While the majority of sports fans will have to wait for the long slog called the NBA Finals to begin Thursday night, the National Hockey League (with an equally lengthy season) will feature two teams in search of their first-ever Stanley Cup trophy on Monday and Wednesday night this week.
Heck, one of the teams wasn’t even in the NHL last year at this time!
It is the expansion team from the West versus the “close-but-no-cigar” Eastern team, as the Vegas Golden Knights will take on the Washington Capitals in the 2018 Stanley Cup Finals.
The biggest question for a hockey novice like me is, “How can a brand new team, which selected one non-starting player from the other 30 teams, get into the NHL Finals during their first season?”
According to the NHL’s website, every professional hockey franchise must carry at least 20 players. Since there are five skaters (plus a goalie) on the ice at any one time, each team has six starters with a gaggle of supporting characters.
Before the expansion draft by Las Vegas, each existing NHL franchise was allowed to “protect” up to eleven players on their roster.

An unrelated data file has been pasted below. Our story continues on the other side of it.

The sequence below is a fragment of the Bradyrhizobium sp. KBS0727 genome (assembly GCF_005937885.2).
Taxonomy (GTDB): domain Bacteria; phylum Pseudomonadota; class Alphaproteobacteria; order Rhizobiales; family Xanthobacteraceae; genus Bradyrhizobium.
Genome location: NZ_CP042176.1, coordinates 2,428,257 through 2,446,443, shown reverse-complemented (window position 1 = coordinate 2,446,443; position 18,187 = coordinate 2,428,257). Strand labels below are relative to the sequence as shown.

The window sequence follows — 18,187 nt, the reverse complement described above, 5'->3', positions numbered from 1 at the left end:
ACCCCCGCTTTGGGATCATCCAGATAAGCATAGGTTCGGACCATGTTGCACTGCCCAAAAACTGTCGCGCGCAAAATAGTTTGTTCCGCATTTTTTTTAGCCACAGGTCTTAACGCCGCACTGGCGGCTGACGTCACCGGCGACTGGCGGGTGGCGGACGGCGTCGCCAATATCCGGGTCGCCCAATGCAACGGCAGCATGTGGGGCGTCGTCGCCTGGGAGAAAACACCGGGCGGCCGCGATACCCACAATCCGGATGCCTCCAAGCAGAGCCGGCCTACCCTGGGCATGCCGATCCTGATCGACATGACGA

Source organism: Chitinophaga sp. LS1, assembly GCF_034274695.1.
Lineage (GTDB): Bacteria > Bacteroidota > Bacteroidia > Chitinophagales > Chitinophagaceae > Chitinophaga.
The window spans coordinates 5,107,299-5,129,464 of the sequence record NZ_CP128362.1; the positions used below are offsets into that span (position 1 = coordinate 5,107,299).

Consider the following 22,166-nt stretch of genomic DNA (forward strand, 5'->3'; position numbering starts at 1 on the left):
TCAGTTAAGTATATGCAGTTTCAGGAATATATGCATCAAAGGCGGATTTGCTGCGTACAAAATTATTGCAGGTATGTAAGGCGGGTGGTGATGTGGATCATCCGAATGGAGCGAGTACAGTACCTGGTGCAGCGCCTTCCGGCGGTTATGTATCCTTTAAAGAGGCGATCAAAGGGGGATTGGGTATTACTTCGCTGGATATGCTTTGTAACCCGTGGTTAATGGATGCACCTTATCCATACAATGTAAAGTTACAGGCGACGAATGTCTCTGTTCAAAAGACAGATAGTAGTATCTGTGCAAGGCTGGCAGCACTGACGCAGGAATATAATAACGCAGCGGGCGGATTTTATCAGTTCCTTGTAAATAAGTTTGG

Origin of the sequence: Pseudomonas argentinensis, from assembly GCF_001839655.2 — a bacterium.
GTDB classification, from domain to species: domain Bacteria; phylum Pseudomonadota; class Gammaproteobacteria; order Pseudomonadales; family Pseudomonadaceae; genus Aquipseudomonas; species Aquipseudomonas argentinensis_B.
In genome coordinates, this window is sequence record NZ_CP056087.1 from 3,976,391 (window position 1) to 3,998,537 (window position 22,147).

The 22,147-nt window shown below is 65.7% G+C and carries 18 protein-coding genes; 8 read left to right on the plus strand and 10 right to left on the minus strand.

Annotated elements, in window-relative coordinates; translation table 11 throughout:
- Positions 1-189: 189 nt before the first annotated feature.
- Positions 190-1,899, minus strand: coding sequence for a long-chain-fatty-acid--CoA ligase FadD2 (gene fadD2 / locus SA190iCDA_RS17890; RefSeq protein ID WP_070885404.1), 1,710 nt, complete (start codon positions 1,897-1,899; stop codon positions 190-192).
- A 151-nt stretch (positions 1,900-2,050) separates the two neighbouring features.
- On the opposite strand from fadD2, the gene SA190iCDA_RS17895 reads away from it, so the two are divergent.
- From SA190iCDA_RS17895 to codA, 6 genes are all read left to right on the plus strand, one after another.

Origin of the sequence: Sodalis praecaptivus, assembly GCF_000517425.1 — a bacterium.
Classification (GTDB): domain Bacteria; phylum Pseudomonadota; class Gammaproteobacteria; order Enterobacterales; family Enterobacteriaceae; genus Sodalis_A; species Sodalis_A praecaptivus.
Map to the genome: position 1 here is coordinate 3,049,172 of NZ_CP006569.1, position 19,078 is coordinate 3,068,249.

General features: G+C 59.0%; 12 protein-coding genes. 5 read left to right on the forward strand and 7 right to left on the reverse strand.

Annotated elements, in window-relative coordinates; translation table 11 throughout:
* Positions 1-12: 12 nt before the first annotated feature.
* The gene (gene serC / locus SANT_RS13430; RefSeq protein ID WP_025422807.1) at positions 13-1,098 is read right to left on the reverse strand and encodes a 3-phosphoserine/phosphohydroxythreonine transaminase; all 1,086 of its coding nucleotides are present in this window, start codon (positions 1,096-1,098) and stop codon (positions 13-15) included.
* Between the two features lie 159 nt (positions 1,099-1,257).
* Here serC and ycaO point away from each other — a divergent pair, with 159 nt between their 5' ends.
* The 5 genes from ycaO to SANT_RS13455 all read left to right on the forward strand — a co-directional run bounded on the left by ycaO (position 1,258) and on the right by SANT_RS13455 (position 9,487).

So, the Vegas Golden Knights, whose General Manager previously worked for the Caps, filled their first-year roster by selecting one non-essential player from each of the other teams. The Golden Knights is a squad built with cast-offs and old guys – players unwanted by their former employers.
Enter goalie Marc-Andre Fleury. The former goalie for last year’s champion Pittsburgh Penguins was considered on the downside of his hockey career at age 33 and was paid a hefty $6 million per year. The Penguins failed to “protect” Fleury (a three-time Stanley Cup champion) in favor of a younger goalie, and Las Vegas snapped him up.
Fleury’s defensive efforts have kept his new team close in games all year, while his experienced clubhouse leadership has helped to propel the Golden Knights through the playoffs during their inaugural season.
Meanwhile, the Washington Capitals polished off the defending champs from Pittsburgh in the quarterfinals of the East and then vanquished the Tampa Bay Lightning in seven games to reach the Stanley Cup Finals. The Caps are the road warriors of the NHL playoffs with an amazing 8-2 record on the opposing team’s ice.
Washington has been in the league since 1974 and lost their only other appearance in the NHL Stanley Cup Finals in 1998.
Vegas, whose city name “Las” was dropped as it would add a fourth word to the team’s name, is the first expansion franchise to ever make it to the NHL’s championship round.
A first-time winner will emerge in what should be a fitting Knight-Cap to an interesting NHL postseason.